We stopped by a store to ask for directions when a man buying whiskey interrupted our conversation and volunteered to bring her home. He was in fact Divine’s brother-in- law who at the right moment walked the distance from their home to be there when we needed the directions. Our problem of finding their house was no problem at all. Divine was being searched for the whole day by her family but they never thought that she could reach as far as the academy. Her brother-in-law thanked us profusely and led her home with an umbrella over her head to keep the rain from soaking her even more. While walking away, her eyes lingered on my direction for far too long.

          When I asked God to show me a lesson, He didn’t let a book fall upon me so I could read about it. Instead, He made his very creation walk and peek through my window with a red hibiscus on her hands.

          When I was feeling lonely and homesick, He sent me someone to comb my hair with her fingers which is one thing I miss about my mother.

          When I thought less of myself and felt like I’m not doing what I ought to do as a nurse, God reminded me that nursing is in the heart not in the hospital.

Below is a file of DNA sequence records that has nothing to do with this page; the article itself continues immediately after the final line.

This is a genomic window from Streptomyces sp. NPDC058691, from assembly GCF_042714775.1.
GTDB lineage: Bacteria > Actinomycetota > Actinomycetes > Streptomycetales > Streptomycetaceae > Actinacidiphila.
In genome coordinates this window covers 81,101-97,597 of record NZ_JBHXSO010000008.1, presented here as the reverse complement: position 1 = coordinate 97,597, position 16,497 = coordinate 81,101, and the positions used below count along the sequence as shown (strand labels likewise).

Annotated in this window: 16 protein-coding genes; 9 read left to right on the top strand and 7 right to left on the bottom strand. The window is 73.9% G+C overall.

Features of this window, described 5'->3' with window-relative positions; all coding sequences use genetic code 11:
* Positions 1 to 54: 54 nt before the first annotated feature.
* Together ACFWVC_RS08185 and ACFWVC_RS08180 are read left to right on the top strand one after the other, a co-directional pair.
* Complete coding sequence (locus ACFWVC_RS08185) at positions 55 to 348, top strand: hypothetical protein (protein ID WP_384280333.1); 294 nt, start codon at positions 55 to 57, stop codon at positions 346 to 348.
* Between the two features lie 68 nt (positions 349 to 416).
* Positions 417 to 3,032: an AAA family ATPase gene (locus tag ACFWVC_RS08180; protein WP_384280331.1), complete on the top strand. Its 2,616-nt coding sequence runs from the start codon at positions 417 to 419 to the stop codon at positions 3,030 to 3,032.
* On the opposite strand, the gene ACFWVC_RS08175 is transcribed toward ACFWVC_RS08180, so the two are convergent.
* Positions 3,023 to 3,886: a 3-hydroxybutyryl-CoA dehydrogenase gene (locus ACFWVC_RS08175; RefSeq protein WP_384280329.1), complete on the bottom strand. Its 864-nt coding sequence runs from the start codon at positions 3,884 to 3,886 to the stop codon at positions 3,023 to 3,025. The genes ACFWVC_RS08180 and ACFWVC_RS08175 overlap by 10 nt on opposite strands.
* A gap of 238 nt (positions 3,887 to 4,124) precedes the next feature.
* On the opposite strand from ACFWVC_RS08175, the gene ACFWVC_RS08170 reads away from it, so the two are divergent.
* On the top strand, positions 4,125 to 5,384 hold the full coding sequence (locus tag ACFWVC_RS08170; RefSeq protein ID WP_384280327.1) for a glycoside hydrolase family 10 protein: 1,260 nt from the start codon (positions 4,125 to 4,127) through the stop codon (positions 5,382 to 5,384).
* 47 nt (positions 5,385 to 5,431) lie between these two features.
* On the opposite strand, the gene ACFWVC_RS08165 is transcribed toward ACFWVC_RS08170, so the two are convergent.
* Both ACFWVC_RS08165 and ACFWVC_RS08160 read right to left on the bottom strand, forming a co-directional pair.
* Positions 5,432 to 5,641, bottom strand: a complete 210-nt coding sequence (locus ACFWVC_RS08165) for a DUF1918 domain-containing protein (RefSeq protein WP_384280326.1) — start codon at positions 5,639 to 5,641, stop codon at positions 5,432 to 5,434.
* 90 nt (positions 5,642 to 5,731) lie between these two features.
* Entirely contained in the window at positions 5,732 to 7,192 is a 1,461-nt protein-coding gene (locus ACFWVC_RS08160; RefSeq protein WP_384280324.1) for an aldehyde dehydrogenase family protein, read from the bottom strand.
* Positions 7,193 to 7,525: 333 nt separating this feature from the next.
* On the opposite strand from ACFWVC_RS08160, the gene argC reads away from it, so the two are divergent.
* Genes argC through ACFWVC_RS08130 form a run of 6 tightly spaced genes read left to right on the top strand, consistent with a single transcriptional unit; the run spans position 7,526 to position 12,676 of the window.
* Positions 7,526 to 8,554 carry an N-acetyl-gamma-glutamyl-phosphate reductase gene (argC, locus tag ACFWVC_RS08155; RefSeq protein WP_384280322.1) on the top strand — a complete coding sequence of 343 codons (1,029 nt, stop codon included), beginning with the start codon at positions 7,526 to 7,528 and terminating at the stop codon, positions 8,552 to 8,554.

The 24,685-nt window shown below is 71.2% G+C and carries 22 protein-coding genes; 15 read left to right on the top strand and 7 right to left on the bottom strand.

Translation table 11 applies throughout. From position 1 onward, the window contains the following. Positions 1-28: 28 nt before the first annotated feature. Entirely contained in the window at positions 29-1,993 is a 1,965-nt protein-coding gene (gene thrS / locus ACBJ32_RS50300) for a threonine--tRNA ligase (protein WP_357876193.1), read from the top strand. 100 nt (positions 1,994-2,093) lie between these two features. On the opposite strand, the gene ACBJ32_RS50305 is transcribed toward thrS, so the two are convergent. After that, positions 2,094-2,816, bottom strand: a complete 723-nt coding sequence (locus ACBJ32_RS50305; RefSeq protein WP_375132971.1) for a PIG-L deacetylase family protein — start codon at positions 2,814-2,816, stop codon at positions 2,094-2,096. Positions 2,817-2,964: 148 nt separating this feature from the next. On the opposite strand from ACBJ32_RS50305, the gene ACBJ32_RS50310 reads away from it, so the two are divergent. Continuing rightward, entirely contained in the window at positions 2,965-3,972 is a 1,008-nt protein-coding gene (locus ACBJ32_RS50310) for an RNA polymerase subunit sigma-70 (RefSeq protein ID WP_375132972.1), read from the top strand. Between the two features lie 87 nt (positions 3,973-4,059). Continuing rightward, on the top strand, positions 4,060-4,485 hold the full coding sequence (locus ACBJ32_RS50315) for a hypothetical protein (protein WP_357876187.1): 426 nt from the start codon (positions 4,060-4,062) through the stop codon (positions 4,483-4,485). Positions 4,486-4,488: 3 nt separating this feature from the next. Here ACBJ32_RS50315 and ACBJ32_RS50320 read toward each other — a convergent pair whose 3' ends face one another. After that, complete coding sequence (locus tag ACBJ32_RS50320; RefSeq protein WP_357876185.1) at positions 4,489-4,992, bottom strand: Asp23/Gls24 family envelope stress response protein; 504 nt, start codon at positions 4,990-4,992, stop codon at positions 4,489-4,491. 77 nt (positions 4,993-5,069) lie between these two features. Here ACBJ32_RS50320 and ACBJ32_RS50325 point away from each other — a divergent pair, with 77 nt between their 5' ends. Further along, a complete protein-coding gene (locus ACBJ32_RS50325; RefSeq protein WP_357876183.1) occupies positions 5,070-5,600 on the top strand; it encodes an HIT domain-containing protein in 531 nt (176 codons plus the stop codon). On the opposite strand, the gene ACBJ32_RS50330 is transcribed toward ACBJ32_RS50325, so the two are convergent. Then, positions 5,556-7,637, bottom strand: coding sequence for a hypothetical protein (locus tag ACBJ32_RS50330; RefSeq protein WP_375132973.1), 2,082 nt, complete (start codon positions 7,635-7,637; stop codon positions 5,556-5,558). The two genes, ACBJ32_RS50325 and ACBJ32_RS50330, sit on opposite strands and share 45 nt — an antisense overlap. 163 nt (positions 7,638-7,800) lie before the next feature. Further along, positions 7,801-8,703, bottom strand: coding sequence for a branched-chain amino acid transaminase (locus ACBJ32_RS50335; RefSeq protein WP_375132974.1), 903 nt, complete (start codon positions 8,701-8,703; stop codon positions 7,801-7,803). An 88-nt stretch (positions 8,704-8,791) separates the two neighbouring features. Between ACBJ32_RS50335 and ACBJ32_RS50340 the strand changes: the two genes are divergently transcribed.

When I complained about the things I don’t have, He made me realize that I have my sanity.

           When I felt I’m non-existent and so unsure, He sent someone who thinks my hands were perfect and that I am beautiful.

          When I sing with inhibition and complain about the talents I should have had, God introduced to me dancing in the rain and the joy of singing with mismatched lyrics.

          When the paranoia of Malaria kept on bugging me, the works of His hand came to remind me that He cares to kill every mosquito or insect that could hurt me.

          When I am in doubt of why He placed me in this strange place too far from the comforts I’m used to, He lead someone to walk a little more than 3 kilometers to remind me that I am needed here to treat boils and sores, provide comfort and listening ears, and even teach a poor soul how to brush her teeth.

          When I wonder how miracles happen, He showed me through a “Divine” encounter with an angel.

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Posted on August 31, 2011, in Mission stories and tagged , , , , , . Bookmark the permalink. 1 Comment.

  1. this is really an inspiring story. God bless you